Good luck and make sure to register your ride with ironbutt.com .




:var_39:
 

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yeah i gotcha now......i hope my trip to alaska doesn't keep me from getting in on it.....i might have to build up some just for that trip....
 

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If youre gonna end up in Boise ID., think about going from Bend to Ontario to Boise. The Oregon High Desert is great that time of year.
 

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iron butt

after looking at the iron butt web site . they claim its quite easy . get up a little early , and be home for supper
 

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Cat Herder
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Discussion Starter · #12 ·
Having done a few 1000+ mile rides...here are my suggestions;


  1. Build up your endurance over several rides/weeks.
  2. Do some physical conditioning.
  3. Get most of the miles done before the temps get hot.
  4. Keep your energy up and know when to say when it's time to get off the road.
Other than that it's not that hard to do. The Strom is a great bike and is fully capable.

Good luck and make sure to register your ride with ironbutt.com .




:var_39:
Thanks for the advice. I was hoping to take progressively longer rides when the weather starts to clear up. I've got relatives down in Portland, so I'm thinking of taking a few jaunts down their way, by different routes, to lengthen the distance.

I think leaving around 2:00 AM will allow me to knock out a good portion of the miles before it starts to warm. Leaving Virginia at 2, I could usually make it to the highlands of Pennsylvania as the sun was just dawning. The feeling of the sun coming up after hours of driving/riding always helped me push on, so I'm hoping it will do so here.

yeah i gotcha now......i hope my trip to alaska doesn't keep me from getting in on it.....i might have to build up some just for that trip....
Let me know when you're planning to do your trip.

If youre gonna end up in Boise ID., think about going from Bend to Ontario to Boise. The Oregon High Desert is great that time of year.
I don't think I'll start off from that far south in OR, as I'd like to start closer to home. Maybe I'll do it later when I decide to do a SaddleSore and BunBunner back to back.

after looking at the iron butt web site . they claim its quite easy . get up a little early , and be home for supper
I believe it's a little harder than that. A little more planning is involved.
 

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A couple of years ago I was a part of the first in-state SS1000, that is the IBA had just recently come out with the deal. Anyway, we left Bonney Lake at 8am (about 4 hours too late imo), headed north on I-5 and over hwy 20, more or less down to Walla Walla, up to Spokane, and back home.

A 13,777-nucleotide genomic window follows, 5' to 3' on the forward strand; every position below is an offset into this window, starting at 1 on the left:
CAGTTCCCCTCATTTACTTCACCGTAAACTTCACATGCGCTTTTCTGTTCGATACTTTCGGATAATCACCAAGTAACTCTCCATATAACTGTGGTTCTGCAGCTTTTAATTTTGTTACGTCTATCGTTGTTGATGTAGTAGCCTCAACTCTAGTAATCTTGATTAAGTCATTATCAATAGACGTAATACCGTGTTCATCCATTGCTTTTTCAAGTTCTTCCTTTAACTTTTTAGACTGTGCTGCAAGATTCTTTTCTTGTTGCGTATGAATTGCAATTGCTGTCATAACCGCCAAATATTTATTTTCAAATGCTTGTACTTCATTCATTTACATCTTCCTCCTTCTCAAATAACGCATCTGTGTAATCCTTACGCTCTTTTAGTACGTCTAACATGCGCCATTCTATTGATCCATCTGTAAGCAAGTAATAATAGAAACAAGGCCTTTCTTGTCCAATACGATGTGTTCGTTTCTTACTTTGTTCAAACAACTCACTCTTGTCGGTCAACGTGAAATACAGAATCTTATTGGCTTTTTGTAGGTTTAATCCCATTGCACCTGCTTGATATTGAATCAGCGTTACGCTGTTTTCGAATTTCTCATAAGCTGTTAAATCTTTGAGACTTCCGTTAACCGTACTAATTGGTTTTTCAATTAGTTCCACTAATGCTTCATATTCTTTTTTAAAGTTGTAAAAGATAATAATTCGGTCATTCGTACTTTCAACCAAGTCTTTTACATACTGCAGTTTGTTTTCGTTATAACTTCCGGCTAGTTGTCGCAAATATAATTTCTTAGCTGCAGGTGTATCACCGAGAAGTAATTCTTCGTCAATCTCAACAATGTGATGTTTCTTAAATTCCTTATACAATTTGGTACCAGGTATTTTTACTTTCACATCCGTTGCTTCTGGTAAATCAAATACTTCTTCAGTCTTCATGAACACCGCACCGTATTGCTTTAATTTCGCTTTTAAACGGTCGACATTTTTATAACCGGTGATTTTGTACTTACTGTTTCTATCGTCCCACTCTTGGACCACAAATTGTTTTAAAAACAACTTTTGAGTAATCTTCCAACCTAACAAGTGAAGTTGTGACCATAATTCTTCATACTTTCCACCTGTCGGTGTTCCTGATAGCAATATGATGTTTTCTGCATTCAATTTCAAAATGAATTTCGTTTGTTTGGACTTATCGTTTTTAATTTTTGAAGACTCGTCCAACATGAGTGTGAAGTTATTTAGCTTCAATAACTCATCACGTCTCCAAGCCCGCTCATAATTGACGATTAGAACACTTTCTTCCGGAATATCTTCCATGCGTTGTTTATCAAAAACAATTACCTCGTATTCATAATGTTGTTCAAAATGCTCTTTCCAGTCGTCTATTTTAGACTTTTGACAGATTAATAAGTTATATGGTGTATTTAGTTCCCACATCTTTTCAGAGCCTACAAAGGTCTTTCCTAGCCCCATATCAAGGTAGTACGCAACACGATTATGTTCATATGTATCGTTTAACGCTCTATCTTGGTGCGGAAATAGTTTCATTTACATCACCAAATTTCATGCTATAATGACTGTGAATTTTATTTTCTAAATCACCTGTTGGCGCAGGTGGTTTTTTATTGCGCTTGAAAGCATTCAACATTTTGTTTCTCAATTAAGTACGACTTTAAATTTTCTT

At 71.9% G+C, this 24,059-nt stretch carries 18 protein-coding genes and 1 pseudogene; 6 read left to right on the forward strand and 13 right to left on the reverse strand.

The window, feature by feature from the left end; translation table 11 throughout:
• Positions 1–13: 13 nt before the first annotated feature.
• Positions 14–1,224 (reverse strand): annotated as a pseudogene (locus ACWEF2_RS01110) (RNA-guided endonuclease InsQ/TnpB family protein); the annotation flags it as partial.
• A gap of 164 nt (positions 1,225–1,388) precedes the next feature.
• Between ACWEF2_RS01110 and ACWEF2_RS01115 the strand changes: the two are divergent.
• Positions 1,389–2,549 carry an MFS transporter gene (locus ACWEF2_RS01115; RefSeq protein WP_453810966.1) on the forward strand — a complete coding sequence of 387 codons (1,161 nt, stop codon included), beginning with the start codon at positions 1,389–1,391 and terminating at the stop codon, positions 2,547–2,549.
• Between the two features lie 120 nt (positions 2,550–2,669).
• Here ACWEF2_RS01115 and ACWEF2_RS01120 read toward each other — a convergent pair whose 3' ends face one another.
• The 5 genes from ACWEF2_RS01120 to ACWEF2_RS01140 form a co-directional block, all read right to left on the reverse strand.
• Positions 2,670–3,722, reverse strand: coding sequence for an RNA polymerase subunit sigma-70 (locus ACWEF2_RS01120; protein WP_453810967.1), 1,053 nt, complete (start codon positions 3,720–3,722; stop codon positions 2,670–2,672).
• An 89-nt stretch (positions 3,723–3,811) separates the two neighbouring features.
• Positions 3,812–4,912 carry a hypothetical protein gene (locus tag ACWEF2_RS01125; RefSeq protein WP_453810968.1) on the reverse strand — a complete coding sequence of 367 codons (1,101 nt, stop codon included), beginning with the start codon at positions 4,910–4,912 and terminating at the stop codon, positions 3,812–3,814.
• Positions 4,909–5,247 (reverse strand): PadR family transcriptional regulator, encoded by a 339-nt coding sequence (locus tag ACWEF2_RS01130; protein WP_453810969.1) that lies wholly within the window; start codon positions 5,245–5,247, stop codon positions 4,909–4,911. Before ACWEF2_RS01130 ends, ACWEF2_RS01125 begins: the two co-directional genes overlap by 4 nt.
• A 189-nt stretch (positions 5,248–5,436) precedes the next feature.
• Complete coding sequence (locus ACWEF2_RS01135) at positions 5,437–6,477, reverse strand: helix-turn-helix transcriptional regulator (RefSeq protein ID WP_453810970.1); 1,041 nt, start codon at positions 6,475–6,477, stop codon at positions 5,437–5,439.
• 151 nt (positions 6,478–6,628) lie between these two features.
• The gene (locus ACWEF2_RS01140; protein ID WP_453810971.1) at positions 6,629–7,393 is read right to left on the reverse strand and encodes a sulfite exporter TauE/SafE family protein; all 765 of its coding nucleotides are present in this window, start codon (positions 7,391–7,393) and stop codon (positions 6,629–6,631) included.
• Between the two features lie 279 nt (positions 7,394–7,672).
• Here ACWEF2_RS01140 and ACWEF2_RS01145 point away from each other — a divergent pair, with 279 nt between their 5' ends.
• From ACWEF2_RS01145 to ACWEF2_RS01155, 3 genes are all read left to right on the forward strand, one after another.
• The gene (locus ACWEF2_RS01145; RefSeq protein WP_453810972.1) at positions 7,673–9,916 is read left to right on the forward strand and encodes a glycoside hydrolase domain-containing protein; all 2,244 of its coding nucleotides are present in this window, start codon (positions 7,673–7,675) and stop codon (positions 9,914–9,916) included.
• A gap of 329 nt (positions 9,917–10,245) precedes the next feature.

A SS1000 is not the time to look for twisty roads. Get as many miles in as you can before it gets dark. We did it in 22 hours, but the ride leader was very conservative, and did a great job of planning and executing the route. We stopped for an hour in Spokane to refresh before the last haul. A couple of other meanderings less and it could have been done in 18 hours.

Do a few 3-400 mile days before you attempt. Cut down on your caffeine intake. Get a Camelbak and drink water or Gatorade almost continuously. Keep stretching and keep yourself flexible. Continuously make micro adjustments in your riding position. Get a sheep skin cover, inflatable pad, whatever, and use it a few times beforehand to get a feel for it. Butt pain can go exponential on you after about 600 miles if you're not careful.

It really isn't all that difficult, but it does take some mindful preparation.
 

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Cat Herder
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Discussion Starter · #14 ·
A couple of years ago I was a part of the first in-state SS1000, that is the IBA had just recently come out with the deal. Anyway, we left Bonney Lake at 8am (about 4 hours too late imo), headed north on I-5 and over hwy 20, more or less down to Walla Walla, up to Spokane, and back home.

A SS1000 is not the time to look for twisty roads. Get as many miles in as you can before it gets dark. We did it in 22 hours, but the ride leader was very conservative, and did a great job of planning and executing the route. We stopped for an hour in Spokane to refresh before the last haul. A couple of other meanderings less and it could have been done in 18 hours.

Do a few 3-400 mile days before you attempt. Cut down on your caffeine intake. Get a Camelbak and drink water or Gatorade almost continuously. Keep stretching and keep yourself flexible. Continuously make micro adjustments in your riding position. Get a sheep skin cover, inflatable pad, whatever, and use it a few times beforehand to get a feel for it. Butt pain can go exponential on you after about 600 miles if you're not careful.

It really isn't all that difficult, but it does take some mindful preparation.
Just the type of advice I was looking for.

I have already purchased an Alaska Leather skeepskin and I plan on using it when I do my warm-up pre-rides. I have a good Camelbak too, so I'll use that as well to keep hydrated.

I was trying to avoid as many twisties as possible for my first attempt, mainly because I don't think it's a great idea to be pushing around a DL after riding so many miles. The fatigue would be too much.

Thanks again.